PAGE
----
Most creative people will admit, if they're honest, to a certain neurotic cycle. They write, paint, compose or perform and filled with the wonder of what they've wrought, pronounce, "I'm awesome. A true genius. Love me, for I am talented." Then, stepping back to get a better view of their gift, they notice the flaws and suddenly it's, "I suck. I'm a moron. Ignore me, for I am deluded, maybe even demented."
This weekend, I was teetering in the middle -- right on the fulcrum of awesome and awful, naturally, because timing is everything. This was the weekend I had the great fortune to spend a few hours with Ms. Brilliant Literary Agent at a workshop she was presenting. I was excited to hear her insights on the industry and anxious to get her feedback on my work. As she went down the checklist of what agents look for, the voice in my head was saying:
I'M AWESOME, I've done all of that.
As the list continued:
I SUCK, I'm way behind on all of these other things.
And on that note, she wrapped up and told us to line up and she'd read what we'd brought her. Since the space was small, it was hard not to eavesdrop on the six people in front me. Ms. Brilliant Agent was kind and polite and pointed out things that needed to be fixed in the nicest of ways.
As I waited, I pictured my time with her. Reading the words I'd worked so hard to hone, her eyes would glaze over, she'd start to shake and pea-green vomit would shoot out of her mouth onto my work right before her head started spinning. Yep, definitely SUCK mode. And really, "The Exorcist" daydream sequence? Trite and overdone. I was sinking into MAJOR suckage.
Just as I was desperately looking for the emergency exit, she called me over. She was smiling, gesturing for me to sit down and chat. I handed her my pages and gave her my one sentence pitch explaining what the novel's about. She read the first paragraph. Without taking her eyes off of the page she said, "Perfect!"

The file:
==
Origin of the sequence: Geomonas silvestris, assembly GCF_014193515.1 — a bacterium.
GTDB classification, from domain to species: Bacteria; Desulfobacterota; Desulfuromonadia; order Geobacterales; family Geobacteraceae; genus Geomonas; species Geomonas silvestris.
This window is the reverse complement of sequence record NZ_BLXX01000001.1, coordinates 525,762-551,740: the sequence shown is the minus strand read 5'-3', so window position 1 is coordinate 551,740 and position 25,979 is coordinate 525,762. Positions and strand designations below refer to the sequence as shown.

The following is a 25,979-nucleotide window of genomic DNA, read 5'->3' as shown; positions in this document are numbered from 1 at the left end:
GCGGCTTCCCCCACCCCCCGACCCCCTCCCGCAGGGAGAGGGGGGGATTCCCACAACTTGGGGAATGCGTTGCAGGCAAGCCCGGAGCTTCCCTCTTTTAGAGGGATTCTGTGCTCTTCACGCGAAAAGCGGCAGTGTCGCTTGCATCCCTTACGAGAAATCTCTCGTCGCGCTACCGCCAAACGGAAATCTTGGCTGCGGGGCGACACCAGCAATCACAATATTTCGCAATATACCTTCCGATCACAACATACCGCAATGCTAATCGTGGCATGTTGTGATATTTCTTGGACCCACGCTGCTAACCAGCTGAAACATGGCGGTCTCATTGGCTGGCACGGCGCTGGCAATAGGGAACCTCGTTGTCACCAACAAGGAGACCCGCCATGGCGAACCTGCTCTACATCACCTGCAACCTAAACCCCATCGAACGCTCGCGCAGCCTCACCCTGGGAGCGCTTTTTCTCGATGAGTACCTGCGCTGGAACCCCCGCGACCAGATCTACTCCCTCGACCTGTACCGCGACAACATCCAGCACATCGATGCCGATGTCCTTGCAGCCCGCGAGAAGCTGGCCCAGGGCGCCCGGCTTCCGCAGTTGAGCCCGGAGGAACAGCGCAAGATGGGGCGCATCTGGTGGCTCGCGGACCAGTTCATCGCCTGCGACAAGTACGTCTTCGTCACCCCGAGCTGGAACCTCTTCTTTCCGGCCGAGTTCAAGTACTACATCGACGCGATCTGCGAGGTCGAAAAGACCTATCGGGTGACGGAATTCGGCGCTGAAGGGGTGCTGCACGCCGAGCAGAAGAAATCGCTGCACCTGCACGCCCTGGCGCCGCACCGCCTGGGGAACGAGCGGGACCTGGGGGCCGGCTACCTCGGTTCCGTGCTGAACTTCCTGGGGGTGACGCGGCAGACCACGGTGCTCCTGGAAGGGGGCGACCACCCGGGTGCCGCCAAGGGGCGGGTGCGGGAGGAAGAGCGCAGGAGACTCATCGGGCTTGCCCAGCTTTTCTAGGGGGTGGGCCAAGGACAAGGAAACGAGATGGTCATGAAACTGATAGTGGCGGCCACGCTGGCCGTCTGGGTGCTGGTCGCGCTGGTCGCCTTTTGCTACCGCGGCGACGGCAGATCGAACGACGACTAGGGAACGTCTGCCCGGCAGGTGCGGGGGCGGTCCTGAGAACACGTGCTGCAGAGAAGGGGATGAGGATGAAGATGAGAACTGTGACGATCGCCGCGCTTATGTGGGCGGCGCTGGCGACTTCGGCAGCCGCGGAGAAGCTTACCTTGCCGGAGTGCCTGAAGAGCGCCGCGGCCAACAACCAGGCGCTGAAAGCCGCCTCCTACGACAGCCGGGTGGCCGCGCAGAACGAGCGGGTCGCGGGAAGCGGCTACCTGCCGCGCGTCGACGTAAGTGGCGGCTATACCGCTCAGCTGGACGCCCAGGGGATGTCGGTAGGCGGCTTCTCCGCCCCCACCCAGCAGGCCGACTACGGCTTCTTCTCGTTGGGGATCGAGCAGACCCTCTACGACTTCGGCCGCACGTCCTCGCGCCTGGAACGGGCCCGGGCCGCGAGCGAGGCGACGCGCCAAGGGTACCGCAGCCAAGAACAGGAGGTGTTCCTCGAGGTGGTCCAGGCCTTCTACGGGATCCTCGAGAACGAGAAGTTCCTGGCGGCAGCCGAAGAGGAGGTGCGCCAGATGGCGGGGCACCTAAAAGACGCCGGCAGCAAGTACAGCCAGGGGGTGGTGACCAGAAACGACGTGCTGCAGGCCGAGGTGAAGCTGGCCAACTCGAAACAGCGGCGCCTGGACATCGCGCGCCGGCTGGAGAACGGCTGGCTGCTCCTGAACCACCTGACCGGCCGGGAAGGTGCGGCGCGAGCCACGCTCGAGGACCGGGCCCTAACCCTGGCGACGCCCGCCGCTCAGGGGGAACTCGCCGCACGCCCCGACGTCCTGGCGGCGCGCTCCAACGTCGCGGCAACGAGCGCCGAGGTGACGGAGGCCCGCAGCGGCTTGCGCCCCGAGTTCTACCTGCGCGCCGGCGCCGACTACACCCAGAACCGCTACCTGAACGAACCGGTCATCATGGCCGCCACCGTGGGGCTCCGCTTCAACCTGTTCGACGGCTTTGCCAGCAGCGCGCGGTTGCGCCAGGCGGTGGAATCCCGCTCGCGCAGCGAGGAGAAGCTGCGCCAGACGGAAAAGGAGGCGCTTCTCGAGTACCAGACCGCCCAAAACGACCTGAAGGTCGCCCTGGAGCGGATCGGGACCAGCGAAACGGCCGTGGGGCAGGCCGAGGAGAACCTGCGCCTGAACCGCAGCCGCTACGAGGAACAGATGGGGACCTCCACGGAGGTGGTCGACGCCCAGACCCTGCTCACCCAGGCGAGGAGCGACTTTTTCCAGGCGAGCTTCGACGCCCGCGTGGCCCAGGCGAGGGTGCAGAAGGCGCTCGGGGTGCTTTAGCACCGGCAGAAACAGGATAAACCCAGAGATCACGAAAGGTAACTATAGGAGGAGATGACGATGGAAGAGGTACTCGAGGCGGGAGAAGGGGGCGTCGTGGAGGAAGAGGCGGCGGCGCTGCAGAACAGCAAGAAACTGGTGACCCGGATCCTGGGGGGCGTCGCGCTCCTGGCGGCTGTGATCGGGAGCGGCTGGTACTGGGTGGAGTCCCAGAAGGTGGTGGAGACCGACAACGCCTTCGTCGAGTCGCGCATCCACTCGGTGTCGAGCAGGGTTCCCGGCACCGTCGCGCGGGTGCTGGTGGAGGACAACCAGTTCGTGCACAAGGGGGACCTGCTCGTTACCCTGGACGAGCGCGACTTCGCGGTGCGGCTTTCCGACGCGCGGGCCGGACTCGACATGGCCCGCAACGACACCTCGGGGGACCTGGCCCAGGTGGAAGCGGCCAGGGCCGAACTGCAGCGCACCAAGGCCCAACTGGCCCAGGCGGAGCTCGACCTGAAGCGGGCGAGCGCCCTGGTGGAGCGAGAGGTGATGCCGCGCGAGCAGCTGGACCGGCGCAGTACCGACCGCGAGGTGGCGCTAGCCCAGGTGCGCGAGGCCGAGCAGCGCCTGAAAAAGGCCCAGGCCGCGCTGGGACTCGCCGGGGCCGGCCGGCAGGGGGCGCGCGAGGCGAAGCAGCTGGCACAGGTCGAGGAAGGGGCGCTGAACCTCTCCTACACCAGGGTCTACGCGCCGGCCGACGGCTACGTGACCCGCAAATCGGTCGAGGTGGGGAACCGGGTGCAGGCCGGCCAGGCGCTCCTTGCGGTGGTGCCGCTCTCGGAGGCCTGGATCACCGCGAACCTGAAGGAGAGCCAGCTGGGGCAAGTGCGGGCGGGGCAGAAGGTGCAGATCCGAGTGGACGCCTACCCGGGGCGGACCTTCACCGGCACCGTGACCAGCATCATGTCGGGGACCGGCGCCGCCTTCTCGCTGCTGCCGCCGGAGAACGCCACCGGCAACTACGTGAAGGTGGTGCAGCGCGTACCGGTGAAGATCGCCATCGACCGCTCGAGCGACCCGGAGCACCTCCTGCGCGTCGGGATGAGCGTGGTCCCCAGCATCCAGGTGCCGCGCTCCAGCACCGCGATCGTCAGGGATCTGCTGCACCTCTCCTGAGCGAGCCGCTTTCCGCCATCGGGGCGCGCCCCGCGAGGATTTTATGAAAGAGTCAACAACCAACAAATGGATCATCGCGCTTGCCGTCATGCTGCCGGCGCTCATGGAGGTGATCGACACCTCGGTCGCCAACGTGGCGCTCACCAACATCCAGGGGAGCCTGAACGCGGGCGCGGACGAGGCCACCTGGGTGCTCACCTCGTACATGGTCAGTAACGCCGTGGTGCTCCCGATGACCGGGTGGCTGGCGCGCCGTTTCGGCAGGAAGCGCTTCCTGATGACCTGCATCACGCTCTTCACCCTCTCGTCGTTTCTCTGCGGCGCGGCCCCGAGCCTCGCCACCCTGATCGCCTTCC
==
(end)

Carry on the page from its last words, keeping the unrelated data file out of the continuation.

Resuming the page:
Then after the second graph, "Fabulous!"
Could it be? We might be teetering back to the A-word.
Halfway through the third graph she looked up at me and said, "Is this a finished manuscript?"
I'M AWESOME. The look on her face says she wants to see the whole book! Sadly, it's nowhere near finished, but I promise to contact her when I'm done and hope that there will still be space on her client roster. She doesn't want me to change a single thing. Every bit of feedback is positive. She smiles again and tells me, "Happy Writing!"
That's when I see it, a Cartier-crafted, Tiffany-bejeweled staircase rising to the firmament. I float past levels one through eight, reserved for less lofty celebrations. I arrive on Cloud Nine and an unctuous waiter escorts me to the cushiest of VIP booths. The discreet sign on the table says, "Reserved for literati only."
"Champagne, please," I tell the waiter as I settle into a cozy haze of golden feedback. This place is so floaty and fun, I never want to leave. The warm glow is quickly interrupted by a voice from way, way down there, back on Earth. It starts low and then rumbles into a deep laugh and the voice gets louder. It's definitely coming up my golden staircase and getting closer and more disruptive.
Then, there's Mr. Smite, floating over to my exclusive booth.
"My Sweet, you know I adore, you, but..." I point to the sign, "this booth has certain restrictions and while I'd love the pleasure of your company, I'd hate for you to be embarrassed when the waiter has to kick you out."
He smiled, "My Pet, that's not going to happen. That phone call was to let me know I've just won First Place in a Major Fiction Contest." Forget MILF, he's my Sweet VILF, Very Inspiring Literary Flame.
I catch the waiter's eye and raise my champagne flute, "We'll need another glass and please keep the Veuve flowing. We're going to be here awhile. And could you please ask the band to play something uptempo?"
Life is Smite-y Good!